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24 Hawkeyes to Watch: Annemarie Bernhard
UI sophomore has a drive to get better
Annemarie Bernhard
Annemarie Bernhard
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May 10, 2012

Editor's note: 24 Hawkeyes to Watch is a feature released Thursday, July 28, highlighting one athlete from each of the 24 intercollegiate sports offered by the University of Iowa. More than 700 talented student-athletes are currently busy preparing for the 2011-12 athletics year at the UI. Hawkeyesports.com will introduce you to 24 Hawkeyes who, for one reason or another, are poised to play a prominent role in the intercollegiate athletics program at the UI in the coming year.

IOWA CITY, Iowa -- It took a chance meeting after a long bike ride across France for Annemarie Bernhard to end up on the University of Iowa rowing team.

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Bernhard, now a sophomore at Iowa, is a native of the Netherlands. She had finished competing at a junior European rowing championship event in France when some friends decided to bike across the country to watch the rowing world championships.

That's when Bernhard bumped into UI head coach Mandi Kowal.

"I was watching an international rowing event in high school," Bernhard said. "Coach Kowal approached me at the event and asked if I spoke English. She then asked if I was interested in going to America, and I had no idea about the process. Once we talked, it sounded really interesting."

Kowal remembers spotting Bernhard out of the crowd and striking up a conversation.

"I saw a cluster of athletes standing around, and she wasn't even racing," Kowal said. "I asked her if she was interested in rowing. She looked like a great athlete."

Bernhard's long bike ride came up in the conversation. That was a selling point for Kowal.

"I was impressed when she said that she had biked to the world championships," Kowal said. "Not a lot of athletes can bike somewhere of that distance to watch an event. That was telling of her, as a person, for me."

The two talked for a while, discussing the opportunity to row in the United States at a major academic institution. Bernhard had dreams of becoming an elite rower, along with a doctor, so the opportunity was intriguing.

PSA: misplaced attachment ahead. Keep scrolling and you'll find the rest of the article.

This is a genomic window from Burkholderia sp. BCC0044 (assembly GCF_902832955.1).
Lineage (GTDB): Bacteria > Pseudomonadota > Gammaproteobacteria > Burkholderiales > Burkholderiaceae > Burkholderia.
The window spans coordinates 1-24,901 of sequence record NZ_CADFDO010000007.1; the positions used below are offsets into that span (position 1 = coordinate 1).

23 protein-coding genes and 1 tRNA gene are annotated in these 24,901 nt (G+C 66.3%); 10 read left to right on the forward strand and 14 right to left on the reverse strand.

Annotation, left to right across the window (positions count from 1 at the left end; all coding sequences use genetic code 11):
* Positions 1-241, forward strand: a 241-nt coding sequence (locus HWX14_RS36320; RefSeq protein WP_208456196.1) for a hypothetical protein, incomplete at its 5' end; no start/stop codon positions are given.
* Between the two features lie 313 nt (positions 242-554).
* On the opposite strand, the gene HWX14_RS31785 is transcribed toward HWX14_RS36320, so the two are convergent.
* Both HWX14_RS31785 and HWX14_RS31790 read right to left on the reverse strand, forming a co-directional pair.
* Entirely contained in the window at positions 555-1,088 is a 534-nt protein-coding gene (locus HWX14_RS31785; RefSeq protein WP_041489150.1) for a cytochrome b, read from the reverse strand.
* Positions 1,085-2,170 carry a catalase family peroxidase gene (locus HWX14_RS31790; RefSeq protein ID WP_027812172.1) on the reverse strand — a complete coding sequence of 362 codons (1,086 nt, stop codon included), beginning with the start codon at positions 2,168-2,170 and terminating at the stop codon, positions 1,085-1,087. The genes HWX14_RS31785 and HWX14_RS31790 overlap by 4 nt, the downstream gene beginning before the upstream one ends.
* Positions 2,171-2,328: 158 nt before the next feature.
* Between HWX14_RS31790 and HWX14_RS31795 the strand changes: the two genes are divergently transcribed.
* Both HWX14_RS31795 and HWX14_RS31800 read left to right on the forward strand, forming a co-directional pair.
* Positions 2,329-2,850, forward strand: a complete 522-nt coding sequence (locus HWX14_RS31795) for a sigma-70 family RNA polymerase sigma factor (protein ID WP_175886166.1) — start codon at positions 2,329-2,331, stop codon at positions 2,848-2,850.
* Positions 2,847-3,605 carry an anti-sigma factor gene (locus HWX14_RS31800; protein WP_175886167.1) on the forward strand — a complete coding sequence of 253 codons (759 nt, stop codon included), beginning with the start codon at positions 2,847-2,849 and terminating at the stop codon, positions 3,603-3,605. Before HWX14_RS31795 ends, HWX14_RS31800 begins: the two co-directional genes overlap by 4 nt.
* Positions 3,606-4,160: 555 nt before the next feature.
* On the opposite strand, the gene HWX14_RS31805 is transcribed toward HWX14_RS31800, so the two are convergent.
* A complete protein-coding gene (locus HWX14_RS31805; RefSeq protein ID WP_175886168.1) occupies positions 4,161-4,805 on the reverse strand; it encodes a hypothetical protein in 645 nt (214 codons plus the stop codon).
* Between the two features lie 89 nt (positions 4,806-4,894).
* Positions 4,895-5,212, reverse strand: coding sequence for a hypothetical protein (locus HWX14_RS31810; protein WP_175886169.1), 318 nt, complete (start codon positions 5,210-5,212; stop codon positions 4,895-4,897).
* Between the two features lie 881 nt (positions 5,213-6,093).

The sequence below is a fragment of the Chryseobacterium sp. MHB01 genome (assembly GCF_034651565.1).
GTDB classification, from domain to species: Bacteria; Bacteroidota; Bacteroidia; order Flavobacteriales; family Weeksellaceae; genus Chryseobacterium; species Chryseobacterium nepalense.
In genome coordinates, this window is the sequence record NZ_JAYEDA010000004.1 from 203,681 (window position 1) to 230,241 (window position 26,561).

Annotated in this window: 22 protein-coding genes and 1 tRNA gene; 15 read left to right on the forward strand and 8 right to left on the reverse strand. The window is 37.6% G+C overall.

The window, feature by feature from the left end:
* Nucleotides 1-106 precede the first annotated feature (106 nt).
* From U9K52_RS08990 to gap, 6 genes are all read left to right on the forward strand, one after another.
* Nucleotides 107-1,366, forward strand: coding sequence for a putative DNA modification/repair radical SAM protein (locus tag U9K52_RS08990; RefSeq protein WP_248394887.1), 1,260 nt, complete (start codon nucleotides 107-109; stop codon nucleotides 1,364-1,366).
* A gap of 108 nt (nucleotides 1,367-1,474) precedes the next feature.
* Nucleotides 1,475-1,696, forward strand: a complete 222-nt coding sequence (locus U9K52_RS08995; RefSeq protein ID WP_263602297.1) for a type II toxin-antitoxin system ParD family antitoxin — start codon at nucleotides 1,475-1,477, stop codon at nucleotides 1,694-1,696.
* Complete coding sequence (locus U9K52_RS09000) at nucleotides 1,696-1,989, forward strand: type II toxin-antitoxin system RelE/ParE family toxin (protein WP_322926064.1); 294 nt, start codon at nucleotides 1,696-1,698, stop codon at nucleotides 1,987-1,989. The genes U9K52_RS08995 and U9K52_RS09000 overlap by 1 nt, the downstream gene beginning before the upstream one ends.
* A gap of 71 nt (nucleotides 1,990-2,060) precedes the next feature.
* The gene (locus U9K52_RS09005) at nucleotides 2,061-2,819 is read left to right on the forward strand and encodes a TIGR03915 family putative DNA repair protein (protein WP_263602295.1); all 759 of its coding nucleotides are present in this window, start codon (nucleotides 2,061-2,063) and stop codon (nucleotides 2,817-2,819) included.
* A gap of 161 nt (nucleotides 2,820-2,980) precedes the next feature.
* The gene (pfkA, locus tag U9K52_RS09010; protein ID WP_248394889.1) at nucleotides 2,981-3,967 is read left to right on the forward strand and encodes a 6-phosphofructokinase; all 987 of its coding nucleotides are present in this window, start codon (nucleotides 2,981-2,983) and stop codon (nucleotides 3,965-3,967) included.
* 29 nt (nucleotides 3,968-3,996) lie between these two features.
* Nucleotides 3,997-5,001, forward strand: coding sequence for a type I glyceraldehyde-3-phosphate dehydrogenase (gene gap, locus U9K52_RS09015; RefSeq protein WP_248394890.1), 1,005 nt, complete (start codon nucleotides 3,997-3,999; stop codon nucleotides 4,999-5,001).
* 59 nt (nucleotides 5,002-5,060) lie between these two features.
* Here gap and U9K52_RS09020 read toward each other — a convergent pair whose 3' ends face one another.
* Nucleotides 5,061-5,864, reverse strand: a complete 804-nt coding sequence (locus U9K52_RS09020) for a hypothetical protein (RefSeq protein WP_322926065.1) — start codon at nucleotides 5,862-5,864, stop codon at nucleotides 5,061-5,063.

In Europe, athletics and academics don't go hand-in-hand at universities like they do in the United States. You either attend a university for academics or join a club for athletics.

The thought of being able to do both at the same place caught Bernhard's attention.

"I had to think about it for a while," Bernhard said of her decision to come to the United States. "I never thought about coming to America to row. It took a while to understand the system. Before I could make the decision, I had to understand the sport and education system. I kept going back and forth. I wanted to go, but it was scary. After a couple months, I made the decision to go."

It didn't take long for Bernhard to impress her head coach once she arrived on campus two years ago.

"She has a lot of qualities that show her athleticism," Kowal said. "Her poise in the boat and her approach at practice. The other thing that was obvious was her teamwork. She is a very team-oriented person. It didn't matter who you had with her in the boat, she was going to do everything possible to make that row a good one."

Bernhard's first fall was successful, but her next challenge approached as the leaves fell from the trees and the bodies of water in Iowa froze.

"In the Netherlands you can row all year around," Bernhard said. "In Iowa, you have three months of no rowing. I was used to rowing the whole year."

Bernhard grew up training on the water. The concept of "winter training" wasn't something that Bernhard understood. Instead of rowing on the water, Bernhard found other ways to prepare for the spring season.

She believes the change in training made her a better athlete.

"I had to get used to winter training," Bernhard said. "That means rowing machines, weights and running. That was a big change, mainly a mental change. I had to get mentally prepared to get through that but it made me a lot stronger."

Bernhard still has the same dreams she did when coming to Iowa. She is a health and human physiology major and has aspirations of becoming a doctor. But she has also decided to keep pursuing the dream of making the Netherlands Senior National Team.

That decision has bumped her training to a new level, according to Kowal.

"She came in as a strong athlete," Kowal said. "What's separating her this year is the decision to go beyond college rowing. That has sparked a motivation within her, and that's been impressive. She has continued to take strides to put herself in that position."

It wasn't an easy decision to come across the world to attend a university in the middle of America. Now that she's here, Bernhard has been able to pursue two dreams. But the lessons learned along the way will be what Bernhard takes back with her to the Netherlands.

"If there is anything that I will always remember when I think about Iowa, it will be the constant improvement," Bernhard said. "The constant drive to improve."

That constant drive has made Bernhard a team leader on Kowal's squad and the Hawkeye head coach doesn't see that stopping.

"If she has a jump next year like she did this year, I wouldn't be surprised if she is on that senior national team," Kowal said.

When the next world championships rolls around, Bernhard won't have to bike to the competition. Her drive and dedication will likely get her a spot on the water, instead of in the crowd.

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